If you are planning to rent a car in Croatia it is important not only to plan your route but to familiarize your self with Croatia Driving Rules & Regulations before you set off. Touring Croatia with a hire car is a beautiful way to see the country. To make this journey stress free we have listed some tips and driving rues in Croatia to make you journey more pleasant and safer.
Croatia Driving Rules & Regulations
With over 10 million visitors coming to the country every year, Croatia had to develop a vast motorway and express way network in order to avoid the forming of summertime traffic jams. Today, Croatia has more than 1300 km of motorway and several express ways to act as a backbone of the road network. As a result national roads are less developed or have not been modernized for several years.
Croatia does not charge drivers a vignette, but the majority of motorways and major bridges are tolled. The most frequent system used is the card-based one, where you “pay what you drive.”
In Croatia, you will drive on the right hand side of the road. Speed limits range between 50 (kph) inside urban areas, 80 outside and 130 on the motorways. Speed cameras and speed traps are common place in Croatia and especially on the motorways.
Drinking and driving is strictly forbidden, as is using the mobile phone without adequate hands free equipment. Seatbelts are mandatory at all times for all passengers. Between 15 November and 15 April, cars must be equipped with winter tires, as well as chains, in order to be able to cope with the snow. When you rent a car with www.citycarrentals.com your car will be fitted with the appropriate tyres depending on the season.
Minimum age is 18 years old to drive in Croatia, independent of the minimum driving age in your own country. Insurance is mandatory; policies bought in the EU are valid in Croatia. If you drive a car from outside the EU, be sure to buy an appropriate insurance policy. Same goes for driver’s licenses check beforehand if they’re recognized by the Croatian authorities. Radar detectors and radar jammers are strictly forbidden. Drivers must have the lowered headlights on at all times, both inside and outside cities.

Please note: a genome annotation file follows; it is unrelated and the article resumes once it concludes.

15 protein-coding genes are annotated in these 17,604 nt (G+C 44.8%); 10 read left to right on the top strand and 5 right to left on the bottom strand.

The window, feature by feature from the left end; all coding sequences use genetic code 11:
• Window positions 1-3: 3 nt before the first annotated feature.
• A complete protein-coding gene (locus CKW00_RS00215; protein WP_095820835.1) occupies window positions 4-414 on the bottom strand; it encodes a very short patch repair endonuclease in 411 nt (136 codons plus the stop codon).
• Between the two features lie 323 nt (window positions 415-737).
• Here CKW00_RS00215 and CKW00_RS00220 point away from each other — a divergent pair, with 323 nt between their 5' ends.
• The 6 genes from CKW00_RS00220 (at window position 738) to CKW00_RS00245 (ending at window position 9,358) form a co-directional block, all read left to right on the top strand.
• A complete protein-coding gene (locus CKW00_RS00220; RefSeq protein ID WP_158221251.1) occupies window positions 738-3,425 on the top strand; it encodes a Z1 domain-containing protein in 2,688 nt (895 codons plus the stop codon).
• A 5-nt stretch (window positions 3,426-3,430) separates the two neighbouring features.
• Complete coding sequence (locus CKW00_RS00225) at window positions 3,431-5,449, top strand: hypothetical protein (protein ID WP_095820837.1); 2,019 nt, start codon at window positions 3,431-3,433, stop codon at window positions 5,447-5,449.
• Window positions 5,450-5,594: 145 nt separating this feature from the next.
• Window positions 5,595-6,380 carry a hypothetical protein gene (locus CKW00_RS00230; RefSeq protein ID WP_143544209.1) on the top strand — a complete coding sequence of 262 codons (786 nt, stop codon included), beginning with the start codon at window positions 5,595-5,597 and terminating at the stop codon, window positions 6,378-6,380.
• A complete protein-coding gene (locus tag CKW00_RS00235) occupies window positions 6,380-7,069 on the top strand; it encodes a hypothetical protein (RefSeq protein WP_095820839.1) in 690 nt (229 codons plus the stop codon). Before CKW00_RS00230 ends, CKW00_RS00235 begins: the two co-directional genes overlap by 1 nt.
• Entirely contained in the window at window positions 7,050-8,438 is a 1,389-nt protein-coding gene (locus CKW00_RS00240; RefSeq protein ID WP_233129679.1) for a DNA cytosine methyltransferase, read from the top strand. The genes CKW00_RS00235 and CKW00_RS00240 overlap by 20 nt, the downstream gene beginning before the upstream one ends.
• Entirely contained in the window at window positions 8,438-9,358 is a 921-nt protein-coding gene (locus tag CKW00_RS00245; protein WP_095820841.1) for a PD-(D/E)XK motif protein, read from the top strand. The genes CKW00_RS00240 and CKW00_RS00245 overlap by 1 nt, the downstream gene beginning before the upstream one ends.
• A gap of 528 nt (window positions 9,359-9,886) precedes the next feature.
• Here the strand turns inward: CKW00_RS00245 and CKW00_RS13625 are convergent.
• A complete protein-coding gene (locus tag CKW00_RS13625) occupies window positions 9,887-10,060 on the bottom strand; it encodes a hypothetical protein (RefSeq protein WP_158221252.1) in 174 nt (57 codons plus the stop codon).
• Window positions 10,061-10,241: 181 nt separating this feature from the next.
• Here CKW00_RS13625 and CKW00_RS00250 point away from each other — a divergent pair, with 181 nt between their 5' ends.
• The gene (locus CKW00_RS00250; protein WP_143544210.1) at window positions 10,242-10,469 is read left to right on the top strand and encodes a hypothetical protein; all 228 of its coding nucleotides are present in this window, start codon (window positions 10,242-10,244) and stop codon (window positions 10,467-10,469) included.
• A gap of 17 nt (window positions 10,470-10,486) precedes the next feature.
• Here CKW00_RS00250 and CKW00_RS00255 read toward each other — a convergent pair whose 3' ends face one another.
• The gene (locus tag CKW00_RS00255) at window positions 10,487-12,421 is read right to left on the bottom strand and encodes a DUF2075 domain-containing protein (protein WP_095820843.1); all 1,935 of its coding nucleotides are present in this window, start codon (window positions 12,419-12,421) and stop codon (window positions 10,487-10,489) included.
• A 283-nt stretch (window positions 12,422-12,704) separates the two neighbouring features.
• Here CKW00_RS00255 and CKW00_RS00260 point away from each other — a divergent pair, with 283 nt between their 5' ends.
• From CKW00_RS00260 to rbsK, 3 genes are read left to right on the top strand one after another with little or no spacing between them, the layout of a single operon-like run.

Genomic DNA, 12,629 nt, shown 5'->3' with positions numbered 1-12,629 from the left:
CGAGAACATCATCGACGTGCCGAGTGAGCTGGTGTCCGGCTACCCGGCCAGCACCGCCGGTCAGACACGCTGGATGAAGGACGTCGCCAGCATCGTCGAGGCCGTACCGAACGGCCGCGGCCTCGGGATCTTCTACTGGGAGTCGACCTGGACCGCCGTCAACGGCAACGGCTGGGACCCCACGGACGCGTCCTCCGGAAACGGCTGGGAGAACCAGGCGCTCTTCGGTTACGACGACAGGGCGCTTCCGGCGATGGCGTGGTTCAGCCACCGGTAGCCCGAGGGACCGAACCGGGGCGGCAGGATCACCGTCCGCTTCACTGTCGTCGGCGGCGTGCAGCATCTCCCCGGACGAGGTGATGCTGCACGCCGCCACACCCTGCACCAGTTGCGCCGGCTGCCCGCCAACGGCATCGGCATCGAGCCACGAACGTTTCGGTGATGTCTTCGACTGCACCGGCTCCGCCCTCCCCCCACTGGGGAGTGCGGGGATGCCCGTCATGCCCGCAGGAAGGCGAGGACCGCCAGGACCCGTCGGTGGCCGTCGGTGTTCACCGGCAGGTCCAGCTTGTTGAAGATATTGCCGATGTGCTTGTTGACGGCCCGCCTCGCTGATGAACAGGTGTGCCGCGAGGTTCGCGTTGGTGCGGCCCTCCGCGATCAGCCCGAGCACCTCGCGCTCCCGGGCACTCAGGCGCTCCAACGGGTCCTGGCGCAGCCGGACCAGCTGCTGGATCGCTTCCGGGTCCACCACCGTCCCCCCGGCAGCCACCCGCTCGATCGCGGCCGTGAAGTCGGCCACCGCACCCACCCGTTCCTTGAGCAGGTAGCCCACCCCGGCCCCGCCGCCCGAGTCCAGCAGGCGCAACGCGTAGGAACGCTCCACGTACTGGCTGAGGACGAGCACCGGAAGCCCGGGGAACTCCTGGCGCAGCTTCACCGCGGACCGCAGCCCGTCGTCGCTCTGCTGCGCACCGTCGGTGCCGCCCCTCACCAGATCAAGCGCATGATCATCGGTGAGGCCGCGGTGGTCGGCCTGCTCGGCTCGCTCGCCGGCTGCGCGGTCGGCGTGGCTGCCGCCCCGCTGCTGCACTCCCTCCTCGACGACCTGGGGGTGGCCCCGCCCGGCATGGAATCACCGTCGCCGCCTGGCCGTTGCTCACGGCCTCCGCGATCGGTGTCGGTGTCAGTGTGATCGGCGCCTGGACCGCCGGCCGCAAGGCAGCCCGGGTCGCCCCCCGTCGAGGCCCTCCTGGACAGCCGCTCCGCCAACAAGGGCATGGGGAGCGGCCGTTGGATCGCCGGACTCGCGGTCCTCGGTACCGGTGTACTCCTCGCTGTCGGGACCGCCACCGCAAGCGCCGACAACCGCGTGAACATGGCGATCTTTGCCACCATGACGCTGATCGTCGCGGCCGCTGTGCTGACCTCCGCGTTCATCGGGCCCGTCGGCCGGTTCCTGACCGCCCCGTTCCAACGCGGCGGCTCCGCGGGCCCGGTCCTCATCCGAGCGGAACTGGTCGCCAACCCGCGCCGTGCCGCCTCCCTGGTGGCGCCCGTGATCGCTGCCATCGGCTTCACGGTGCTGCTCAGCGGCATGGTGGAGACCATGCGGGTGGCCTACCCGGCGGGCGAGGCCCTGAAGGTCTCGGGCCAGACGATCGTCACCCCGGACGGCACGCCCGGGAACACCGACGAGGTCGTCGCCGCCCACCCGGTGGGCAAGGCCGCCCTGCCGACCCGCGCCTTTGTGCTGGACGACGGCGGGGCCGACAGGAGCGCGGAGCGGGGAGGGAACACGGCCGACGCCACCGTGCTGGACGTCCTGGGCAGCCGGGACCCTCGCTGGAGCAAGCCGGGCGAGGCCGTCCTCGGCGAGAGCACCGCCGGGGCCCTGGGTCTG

Parking can be a problem in Croatia, especially in big cities and coastal towns during the summer months . You can be lucky and find unpaid parking spaces, but, generally, it’s safer to park the car in paid lots. Towing illegally parked cars is an everyday occurrence, in popular tourist areas.
Many visitors choose to spend their vacations on one of Croatia’s many islands. As most of them are not connected to the mainland by bridges, you’ll need to take the ferry. During the summer, it will be busy so it’s best to reserve your place on the ship in advance.
In case of an accident, the normal European practices apply: you have to fill in a form, together with the other driver(s) involved, if the case may be. If the accident is more serious, then police must be contacted immediately.
For more information about the road situation in Croatia, as well as rules and assistance in case of emergency, contact the Croatian Automobile Club (HAK) which has English speaking operators (phone 987).